Region within the state

Orangeburg county is a fairly big county, covering 1,128 square miles, it is about 60 miles from the western part of the county to the eastern part of the county. Orangeburg county lies within 3 "regions" of South Carolina. The western part of the county lies in the "CSRA" (Central Savannah River Area). The middle part of Orangeburg county is included in the "Midlands" Region. The eastern and south eastern part of the county are located in the "Lowcountry" region of the state.

Adjacent counties

Demographics

Historical population
Census Pop.
1790 18,513
1800 15,766 −14.8%
1810 13,229 −16.1%
1820 15,653 18.3%
1830 18,453 17.9%
1840 18,519 0.4%
1850 23,582 27.3%
1860 24,896 5.6%
1870 16,865 −32.3%
1880 41,395 145.4%
1890 49,393 19.3%
1900 59,663 20.8%
1910 55,893 −6.3%
1920 64,907 16.1%
1930 63,864 −1.6%
1940 63,707 −0.2%
1950 68,726 7.9%
1960 68,559 −0.2%
1970 69,789 1.8%
1980 82,276 17.9%
1990 84,803 3.1%
2000 91,582 8.0%
2010 92,501 1.0%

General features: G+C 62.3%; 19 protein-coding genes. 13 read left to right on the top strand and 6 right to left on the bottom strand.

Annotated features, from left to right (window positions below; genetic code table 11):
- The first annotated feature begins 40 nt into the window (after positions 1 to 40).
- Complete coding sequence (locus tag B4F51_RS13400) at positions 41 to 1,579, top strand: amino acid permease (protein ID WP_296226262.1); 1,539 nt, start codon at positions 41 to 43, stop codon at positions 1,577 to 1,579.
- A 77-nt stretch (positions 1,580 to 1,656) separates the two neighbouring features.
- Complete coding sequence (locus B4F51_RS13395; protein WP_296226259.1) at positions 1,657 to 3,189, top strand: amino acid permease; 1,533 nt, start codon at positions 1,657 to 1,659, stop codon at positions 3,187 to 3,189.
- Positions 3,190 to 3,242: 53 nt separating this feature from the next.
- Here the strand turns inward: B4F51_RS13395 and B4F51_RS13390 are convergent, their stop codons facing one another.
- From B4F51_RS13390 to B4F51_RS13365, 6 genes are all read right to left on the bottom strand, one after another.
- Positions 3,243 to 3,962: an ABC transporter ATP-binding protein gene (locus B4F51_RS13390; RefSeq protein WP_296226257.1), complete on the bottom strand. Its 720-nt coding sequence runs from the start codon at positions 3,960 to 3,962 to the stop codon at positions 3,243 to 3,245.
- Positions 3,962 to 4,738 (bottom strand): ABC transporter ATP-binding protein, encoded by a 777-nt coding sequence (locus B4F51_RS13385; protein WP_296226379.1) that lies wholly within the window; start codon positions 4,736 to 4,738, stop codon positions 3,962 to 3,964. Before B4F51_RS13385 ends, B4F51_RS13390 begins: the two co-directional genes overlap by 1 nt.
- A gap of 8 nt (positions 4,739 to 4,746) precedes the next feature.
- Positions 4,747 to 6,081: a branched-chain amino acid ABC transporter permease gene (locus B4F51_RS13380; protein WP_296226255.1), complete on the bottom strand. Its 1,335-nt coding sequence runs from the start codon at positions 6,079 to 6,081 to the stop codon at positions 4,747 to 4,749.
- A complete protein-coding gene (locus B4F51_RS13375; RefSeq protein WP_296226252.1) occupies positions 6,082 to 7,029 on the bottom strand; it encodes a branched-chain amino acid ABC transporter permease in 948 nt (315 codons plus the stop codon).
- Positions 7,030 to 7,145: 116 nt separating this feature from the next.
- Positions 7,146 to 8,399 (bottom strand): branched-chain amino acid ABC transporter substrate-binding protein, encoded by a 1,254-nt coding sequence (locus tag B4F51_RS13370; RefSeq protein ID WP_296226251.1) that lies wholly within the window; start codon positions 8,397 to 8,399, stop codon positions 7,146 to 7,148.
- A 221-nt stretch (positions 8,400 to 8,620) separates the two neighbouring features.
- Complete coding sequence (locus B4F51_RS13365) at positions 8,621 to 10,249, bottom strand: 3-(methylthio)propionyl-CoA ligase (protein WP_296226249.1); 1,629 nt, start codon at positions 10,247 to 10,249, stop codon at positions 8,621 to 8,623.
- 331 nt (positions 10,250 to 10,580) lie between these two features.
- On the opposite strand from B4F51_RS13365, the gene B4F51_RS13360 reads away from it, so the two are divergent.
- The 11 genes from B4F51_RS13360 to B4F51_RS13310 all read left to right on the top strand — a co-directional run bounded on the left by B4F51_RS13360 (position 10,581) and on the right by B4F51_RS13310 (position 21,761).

2020 (est.) 85,337 −7.7%
U.S. Decennial Census
1790-1960 1900-1990
1990-2000 2010-2013
Confed memorial 1272
Confederate memorial, Orangeburg, South Carolina

2010 census

At the 2010 census, there were 92,501 people, 35,788 households, and 23,580 families in the county. The population density was 83.6 inhabitants per square mile (32.3/km2). There were 42,504 housing units at an average density of 38.4 per square mile (14.8/km2). The racial makeup of the county was 62.2% black or African American, 34.3% white, 0.8% Asian, 0.5% American Indian, 0.9% from other races, and 1.2% from two or more races. Those of Hispanic or Latino origin made up 1.9% of the population. In terms of ancestry, 7.7% were American, and 5.1% were German.

Of the 35,788 households, 32.5% had children under the age of 18 living with them, 38.1% were married couples living together, 22.5% had a female householder with no husband present, 34.1% were non-families, and 29.0% of households were made up of individuals. The average household size was 2.49 and the average family size was 3.06. The median age was 38.1 years.

The median household income was $32,849 and the median family income was $40,332. Males had a median income of $35,934 versus $28,508 for females. The per capita income for the county was $17,579. About 21.1% of families and 25.8% of the population were below the poverty line, including 32.9% of those under age 18 and 19.1% of those age 65 or over.

2020 census